José Antonio Burciaga

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José Antonio Burciaga
El Paso, Texas
Died( 1996 -10-07)October 7, 1996
  • Muralist
  • artist
  • poet
  • writer
Alma materUniversity of Texas El Paso
SpouseCecilia Preciado

José Antonio "Tony" Burciaga (1940 – October 7, 1996) was an American Chicano artist, poet, and writer who explored issues of Chicano identity and American society.[1]

Early career[edit]

In 1960 Burciaga joined the United States Air Force. After spending a year in Iceland, where he wrote extensively as part of his job, he was sent to Zaragoza, Spain, for three years. There he discovered the work of Spanish poet, Federico García Lorca. After completing his military service, he earned a B.A. in fine arts from the University of Texas at El Paso in 1968 and started work as an illustrator and graphic artist, first in Mineral Wells, Texas (an experience he later recorded in an "Hispanic Link" column called "Mineral Wells—A Near and Distant Memory"), and then in Washington, D.C., where he began his participation in the Chicano movement and where he met Cecilia Preciado, whom he married in 1972.

Writing career[edit]

After moving to California in 1974 so Cecilia could work at Stanford University, Burciaga started writing reviews and columns for local journals and newspapers. In 1985 he became a freelance contributor to the syndicated column "Hispanic Link" and the Pacific News Service.

On May 5, 1984, he helped found the Latino comedy troupe, Culture Clash at the Galería de la Raza in San Francisco's Mission District along with Marga Gómez, Monica Palacios, Richard Montoya, Ric Salinas, and Herbert Sigüenza. Tony continued performing with the group until 1988.

Tony and Cecilia Burciaga lived near Stanford University, where Cecilia served in various positions, including Associate Dean of Graduate Studies, Associate Provost for Faculty Affairs, and Assistant to the President as Director of the Office of Chicano Affairs. In her post, she became very active in the support and formation of the Chicano community at Stanford, including the creation of El Centro Chicano, a Chicano/Latino student center. Tony Burciaga continued his writing and drawing.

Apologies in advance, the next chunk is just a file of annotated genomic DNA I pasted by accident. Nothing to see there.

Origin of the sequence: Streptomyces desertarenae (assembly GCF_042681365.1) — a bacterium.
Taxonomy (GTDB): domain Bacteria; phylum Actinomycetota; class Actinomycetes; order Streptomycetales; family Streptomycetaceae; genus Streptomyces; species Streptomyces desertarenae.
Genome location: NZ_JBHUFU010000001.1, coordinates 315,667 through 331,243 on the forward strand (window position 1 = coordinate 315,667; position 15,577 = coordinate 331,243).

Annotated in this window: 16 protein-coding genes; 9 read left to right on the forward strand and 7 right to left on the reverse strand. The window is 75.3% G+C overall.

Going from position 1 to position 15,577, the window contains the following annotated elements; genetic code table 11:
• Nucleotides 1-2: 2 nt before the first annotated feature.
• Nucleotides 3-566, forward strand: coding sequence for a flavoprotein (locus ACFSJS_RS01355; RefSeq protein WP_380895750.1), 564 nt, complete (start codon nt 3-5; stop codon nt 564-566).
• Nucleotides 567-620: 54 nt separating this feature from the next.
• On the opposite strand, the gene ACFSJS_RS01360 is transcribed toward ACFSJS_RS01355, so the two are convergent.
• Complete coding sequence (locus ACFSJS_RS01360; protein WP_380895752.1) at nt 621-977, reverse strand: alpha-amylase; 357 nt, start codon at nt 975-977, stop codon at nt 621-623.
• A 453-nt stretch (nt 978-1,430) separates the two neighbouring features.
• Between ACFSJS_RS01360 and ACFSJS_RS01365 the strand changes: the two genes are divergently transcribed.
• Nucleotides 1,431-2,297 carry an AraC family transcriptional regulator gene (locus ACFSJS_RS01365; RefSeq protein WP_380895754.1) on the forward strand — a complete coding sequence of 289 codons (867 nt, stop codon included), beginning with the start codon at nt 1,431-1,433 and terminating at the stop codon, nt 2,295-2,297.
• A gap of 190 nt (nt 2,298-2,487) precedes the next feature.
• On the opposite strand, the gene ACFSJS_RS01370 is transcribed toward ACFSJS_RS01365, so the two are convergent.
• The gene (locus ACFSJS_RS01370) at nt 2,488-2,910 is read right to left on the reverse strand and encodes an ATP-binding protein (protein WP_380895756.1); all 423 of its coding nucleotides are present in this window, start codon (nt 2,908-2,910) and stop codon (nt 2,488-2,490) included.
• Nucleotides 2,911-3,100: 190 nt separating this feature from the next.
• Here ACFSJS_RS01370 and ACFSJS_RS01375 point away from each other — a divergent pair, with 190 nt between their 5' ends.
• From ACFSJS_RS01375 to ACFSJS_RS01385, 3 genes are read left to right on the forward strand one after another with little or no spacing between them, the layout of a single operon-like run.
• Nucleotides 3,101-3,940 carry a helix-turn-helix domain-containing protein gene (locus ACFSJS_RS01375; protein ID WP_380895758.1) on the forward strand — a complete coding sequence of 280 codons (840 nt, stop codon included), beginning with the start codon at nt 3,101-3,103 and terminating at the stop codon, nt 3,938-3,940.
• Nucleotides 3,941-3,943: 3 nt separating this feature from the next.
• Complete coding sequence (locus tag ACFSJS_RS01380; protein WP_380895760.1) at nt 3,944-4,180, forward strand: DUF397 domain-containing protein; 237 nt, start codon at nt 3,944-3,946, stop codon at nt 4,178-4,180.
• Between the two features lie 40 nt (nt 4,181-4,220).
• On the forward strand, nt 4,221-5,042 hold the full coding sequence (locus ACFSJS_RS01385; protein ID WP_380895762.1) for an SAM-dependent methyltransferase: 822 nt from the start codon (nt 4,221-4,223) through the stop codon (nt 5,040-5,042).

In 1985, Tony and Cecilia became Resident Fellows in Casa Zapata, a unique Chicano theme dormitory where approximately half of the residents were Chicano undergraduate students. Tony, Cecilia, and their two children lived in a small apartment attached to the dormitory. The dormitory put on various Chicano and Latino-related educational events and gatherings, and was also well known for its history of mural art. In Casa Zapata, Burciaga contributed to this tradition, and painted several murals with students. His most well-known mural is the critically acclaimed "Last Supper of Chicano Heroes" in the Casa Zapata dining hall. The students of the dorm filled out a survey about who their heroes were, then Burciaga placed these figures sitting around the table in the traditional image of "The Last Supper." Included in this image were people such as Sor Juana Ines de la Cruz, Ignacio Zaragoza, César Chávez, Che Guevara, Martin Luther King Jr. and others. It is part of a larger mural entitled "The History of Maize." Both of the Burciagas served as Resident Fellows until 1994.[2]

As a writer, Burciaga became increasingly successful in the late 1980s and early 1990s with the publication of several books. Weedee Peepo (1988), Drink Cultura (1993), and Spilling the Beans (1995) are all collections of essay exploring social issues with a bilingual blend of wit and wisdom. His 1992 book of poetry, Undocumented Love, won the American Book Award.